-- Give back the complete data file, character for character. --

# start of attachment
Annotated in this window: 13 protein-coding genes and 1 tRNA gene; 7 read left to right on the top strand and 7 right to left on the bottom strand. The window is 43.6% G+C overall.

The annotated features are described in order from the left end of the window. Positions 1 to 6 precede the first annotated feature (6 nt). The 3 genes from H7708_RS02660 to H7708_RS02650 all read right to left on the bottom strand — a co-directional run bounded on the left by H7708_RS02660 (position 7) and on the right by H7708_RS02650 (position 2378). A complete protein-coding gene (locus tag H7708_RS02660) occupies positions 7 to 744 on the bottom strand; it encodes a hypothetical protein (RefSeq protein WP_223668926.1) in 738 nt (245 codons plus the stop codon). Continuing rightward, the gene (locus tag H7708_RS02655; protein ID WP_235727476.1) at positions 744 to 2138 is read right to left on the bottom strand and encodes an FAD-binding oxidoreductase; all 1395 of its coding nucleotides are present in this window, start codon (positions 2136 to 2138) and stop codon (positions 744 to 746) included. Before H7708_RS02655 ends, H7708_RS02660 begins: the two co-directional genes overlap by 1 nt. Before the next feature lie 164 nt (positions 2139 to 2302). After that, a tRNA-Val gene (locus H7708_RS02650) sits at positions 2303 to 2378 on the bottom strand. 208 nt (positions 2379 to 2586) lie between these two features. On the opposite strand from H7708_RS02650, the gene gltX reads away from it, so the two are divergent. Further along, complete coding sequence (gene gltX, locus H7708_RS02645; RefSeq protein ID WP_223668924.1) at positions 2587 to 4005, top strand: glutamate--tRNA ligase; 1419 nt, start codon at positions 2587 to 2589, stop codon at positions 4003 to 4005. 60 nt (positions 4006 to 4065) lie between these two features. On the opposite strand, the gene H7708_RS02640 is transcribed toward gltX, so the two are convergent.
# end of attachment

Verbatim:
Annotated in this window: 13 protein-coding genes and 1 tRNA gene; 7 read left to right on the top strand and 7 right to left on the bottom strand. The window is 43.6% G+C overall.

The annotated features are described in order from the left end of the window. Positions 1 to 6 precede the first annotated feature (6 nt). The 3 genes from H7708_RS02660 to H7708_RS02650 all read right to left on the bottom strand — a co-directional run bounded on the left by H7708_RS02660 (position 7) and on the right by H7708_RS02650 (position 2378). A complete protein-coding gene (locus tag H7708_RS02660) occupies positions 7 to 744 on the bottom strand; it encodes a hypothetical protein (RefSeq protein WP_223668926.1) in 738 nt (245 codons plus the stop codon). Continuing rightward, the gene (locus tag H7708_RS02655; protein ID WP_235727476.1) at positions 744 to 2138 is read right to left on the bottom strand and encodes an FAD-binding oxidoreductase; all 1395 of its coding nucleotides are present in this window, start codon (positions 2136 to 2138) and stop codon (positions 744 to 746) included. Before H7708_RS02655 ends, H7708_RS02660 begins: the two co-directional genes overlap by 1 nt. Before the next feature lie 164 nt (positions 2139 to 2302). After that, a tRNA-Val gene (locus H7708_RS02650) sits at positions 2303 to 2378 on the bottom strand. 208 nt (positions 2379 to 2586) lie between these two features. On the opposite strand from H7708_RS02650, the gene gltX reads away from it, so the two are divergent. Further along, complete coding sequence (gene gltX, locus H7708_RS02645; RefSeq protein ID WP_223668924.1) at positions 2587 to 4005, top strand: glutamate--tRNA ligase; 1419 nt, start codon at positions 2587 to 2589, stop codon at positions 4003 to 4005. 60 nt (positions 4006 to 4065) lie between these two features. On the opposite strand, the gene H7708_RS02640 is transcribed toward gltX, so the two are convergent.